Gary/Chicago International Airport's new board of directors will have a big mess to clean up, and not just the contaminated soil at the airport.
Airport officials announced Tuesday the pollution cleanup and additional railroad work will delay the completion of the $166 million runway expansion until September 2014, long past the Federal Aviation Administration deadline of Dec. 31, 2013.
The pollution cleanup required by environmental regulators is a large problem, larger than the current board realized. Not only is the pollution more extensive than earlier soil samples indicated, but the FAA doesn't want its employees exposed to dangerous chemicals. That toxic soil has to be removed, not left intact.
The cost of the soil cleanup is unknown.
The current Airport Authority has been plagued with cost over-runs and delays on this project. Negotiations with the Gary School Board for purchase of unused property for wetlands mitigation took far longer than expected, and negotiations with the railroads on relocating tracks at the end of the runway took even longer.
Under Senate Bill 585, the "Gary bill" signed into law this year, a new airport board is to be appointed soon after Aug. 31. The governor's appointee will be the chairman, and all board members will be required to have at least five years of professional work experience in at least one of the following areas: aviation management at an executive level, regional economic development, or business or finance.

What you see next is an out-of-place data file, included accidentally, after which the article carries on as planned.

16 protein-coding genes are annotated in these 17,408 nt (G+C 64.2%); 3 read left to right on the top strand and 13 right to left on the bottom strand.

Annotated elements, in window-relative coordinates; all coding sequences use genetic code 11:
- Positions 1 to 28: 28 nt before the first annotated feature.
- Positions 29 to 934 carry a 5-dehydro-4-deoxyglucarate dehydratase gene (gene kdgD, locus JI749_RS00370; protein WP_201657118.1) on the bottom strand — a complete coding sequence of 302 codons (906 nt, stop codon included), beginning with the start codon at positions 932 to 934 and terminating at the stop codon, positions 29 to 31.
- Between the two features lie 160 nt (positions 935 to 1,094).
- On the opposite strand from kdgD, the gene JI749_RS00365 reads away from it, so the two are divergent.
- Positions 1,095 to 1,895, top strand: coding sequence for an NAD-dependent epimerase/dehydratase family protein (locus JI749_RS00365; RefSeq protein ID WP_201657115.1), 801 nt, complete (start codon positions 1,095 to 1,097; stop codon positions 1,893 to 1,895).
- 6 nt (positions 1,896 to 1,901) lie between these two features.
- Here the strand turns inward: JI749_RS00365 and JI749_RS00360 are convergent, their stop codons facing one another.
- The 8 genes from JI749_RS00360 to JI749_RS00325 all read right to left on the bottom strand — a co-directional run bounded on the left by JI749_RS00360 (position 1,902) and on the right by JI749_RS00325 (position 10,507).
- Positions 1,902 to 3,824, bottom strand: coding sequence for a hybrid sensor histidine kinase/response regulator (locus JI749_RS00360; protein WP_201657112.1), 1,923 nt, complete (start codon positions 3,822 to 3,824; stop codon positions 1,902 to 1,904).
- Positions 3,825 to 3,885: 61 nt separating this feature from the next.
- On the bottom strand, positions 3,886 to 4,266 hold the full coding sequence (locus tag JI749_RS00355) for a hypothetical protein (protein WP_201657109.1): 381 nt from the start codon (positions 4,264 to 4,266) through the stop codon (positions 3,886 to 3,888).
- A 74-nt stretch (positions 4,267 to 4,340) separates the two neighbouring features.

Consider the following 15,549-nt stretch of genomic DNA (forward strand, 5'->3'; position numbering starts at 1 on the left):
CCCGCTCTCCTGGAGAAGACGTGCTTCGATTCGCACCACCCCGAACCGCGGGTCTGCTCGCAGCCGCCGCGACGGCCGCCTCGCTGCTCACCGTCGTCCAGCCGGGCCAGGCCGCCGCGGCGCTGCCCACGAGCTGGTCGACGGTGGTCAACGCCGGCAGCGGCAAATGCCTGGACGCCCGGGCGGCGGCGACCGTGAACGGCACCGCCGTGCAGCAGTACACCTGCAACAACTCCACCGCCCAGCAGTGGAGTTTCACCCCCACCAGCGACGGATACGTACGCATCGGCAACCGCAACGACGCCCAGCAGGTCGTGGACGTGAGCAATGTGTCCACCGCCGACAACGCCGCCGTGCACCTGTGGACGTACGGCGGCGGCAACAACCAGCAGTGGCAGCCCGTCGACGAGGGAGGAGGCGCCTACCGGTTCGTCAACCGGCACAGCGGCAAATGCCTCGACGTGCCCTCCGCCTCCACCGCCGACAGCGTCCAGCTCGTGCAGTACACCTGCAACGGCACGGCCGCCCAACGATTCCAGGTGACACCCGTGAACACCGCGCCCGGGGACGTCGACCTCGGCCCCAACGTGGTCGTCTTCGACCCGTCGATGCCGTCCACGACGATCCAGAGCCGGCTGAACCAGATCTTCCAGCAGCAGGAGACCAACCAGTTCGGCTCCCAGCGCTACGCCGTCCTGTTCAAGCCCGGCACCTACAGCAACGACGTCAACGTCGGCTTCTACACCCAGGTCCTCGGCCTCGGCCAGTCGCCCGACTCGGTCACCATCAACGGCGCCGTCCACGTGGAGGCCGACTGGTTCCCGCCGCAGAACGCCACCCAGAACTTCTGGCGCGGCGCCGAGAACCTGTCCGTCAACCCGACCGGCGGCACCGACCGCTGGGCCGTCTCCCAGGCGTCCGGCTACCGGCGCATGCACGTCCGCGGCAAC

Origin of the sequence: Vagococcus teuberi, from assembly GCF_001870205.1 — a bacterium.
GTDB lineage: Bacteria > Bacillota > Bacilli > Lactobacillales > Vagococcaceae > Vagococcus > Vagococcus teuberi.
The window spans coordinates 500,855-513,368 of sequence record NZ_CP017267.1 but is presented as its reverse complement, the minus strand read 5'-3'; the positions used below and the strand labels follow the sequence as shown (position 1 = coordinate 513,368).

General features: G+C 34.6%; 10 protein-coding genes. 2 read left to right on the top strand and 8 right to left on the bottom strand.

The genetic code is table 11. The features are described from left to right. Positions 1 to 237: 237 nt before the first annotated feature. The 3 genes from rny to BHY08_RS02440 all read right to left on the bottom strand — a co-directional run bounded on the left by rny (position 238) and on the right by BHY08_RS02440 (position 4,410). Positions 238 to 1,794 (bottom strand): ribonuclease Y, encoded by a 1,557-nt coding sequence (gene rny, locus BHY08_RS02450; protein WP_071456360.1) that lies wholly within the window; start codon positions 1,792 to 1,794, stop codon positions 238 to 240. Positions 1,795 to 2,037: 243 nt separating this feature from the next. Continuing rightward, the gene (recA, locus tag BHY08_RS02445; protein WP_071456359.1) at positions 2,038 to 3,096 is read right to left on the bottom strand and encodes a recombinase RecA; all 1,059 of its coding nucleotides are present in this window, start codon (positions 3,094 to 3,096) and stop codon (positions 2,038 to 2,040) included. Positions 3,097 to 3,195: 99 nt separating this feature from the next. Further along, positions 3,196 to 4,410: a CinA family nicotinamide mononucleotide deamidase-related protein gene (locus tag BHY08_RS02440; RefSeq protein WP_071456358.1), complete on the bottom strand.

The board also will be required to have a certified public accountant produce an annual financial audit, and the board will be required to submit an annual report as well.
As the delays and cost over-runs on this project have shown, it is important to keep tabs on what the airport board is doing.
At the same time the current board is working on the expansion project, it is considering major changes at the airport, everything from hiring a new director to privatizing airport operations.
The current board should take care of urgent business, but refrain from making major decisions that would tie the hands of the new board.
When the new board is in place, we hope it will do better than the current board at getting this expansion project completed and turning the airport into the major economic engine it could and should be.